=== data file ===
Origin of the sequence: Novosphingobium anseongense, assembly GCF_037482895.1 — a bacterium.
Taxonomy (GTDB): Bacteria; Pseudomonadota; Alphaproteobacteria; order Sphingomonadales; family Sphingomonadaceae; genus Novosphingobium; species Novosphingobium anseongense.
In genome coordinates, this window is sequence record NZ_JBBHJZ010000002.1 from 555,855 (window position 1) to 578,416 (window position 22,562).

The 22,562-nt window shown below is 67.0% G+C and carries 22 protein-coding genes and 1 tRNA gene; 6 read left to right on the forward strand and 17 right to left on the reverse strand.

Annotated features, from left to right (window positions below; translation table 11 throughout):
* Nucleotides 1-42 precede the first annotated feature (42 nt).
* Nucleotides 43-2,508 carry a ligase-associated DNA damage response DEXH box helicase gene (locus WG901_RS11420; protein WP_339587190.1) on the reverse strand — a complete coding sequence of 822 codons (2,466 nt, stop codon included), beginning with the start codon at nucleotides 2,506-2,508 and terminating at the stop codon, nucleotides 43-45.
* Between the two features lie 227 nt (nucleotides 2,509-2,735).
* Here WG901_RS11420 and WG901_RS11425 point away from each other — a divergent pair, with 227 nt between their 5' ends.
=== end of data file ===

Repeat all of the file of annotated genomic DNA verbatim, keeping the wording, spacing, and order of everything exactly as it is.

Origin of the sequence: Novosphingobium anseongense, assembly GCF_037482895.1 — a bacterium.
Taxonomy (GTDB): Bacteria; Pseudomonadota; Alphaproteobacteria; order Sphingomonadales; family Sphingomonadaceae; genus Novosphingobium; species Novosphingobium anseongense.
In genome coordinates, this window is sequence record NZ_JBBHJZ010000002.1 from 555,855 (window position 1) to 578,416 (window position 22,562).

The 22,562-nt window shown below is 67.0% G+C and carries 22 protein-coding genes and 1 tRNA gene; 6 read left to right on the forward strand and 17 right to left on the reverse strand.

Annotated features, from left to right (window positions below; translation table 11 throughout):
* Nucleotides 1-42 precede the first annotated feature (42 nt).
* Nucleotides 43-2,508 carry a ligase-associated DNA damage response DEXH box helicase gene (locus WG901_RS11420; protein WP_339587190.1) on the reverse strand — a complete coding sequence of 822 codons (2,466 nt, stop codon included), beginning with the start codon at nucleotides 2,506-2,508 and terminating at the stop codon, nucleotides 43-45.
* Between the two features lie 227 nt (nucleotides 2,509-2,735).
* Here WG901_RS11420 and WG901_RS11425 point away from each other — a divergent pair, with 227 nt between their 5' ends.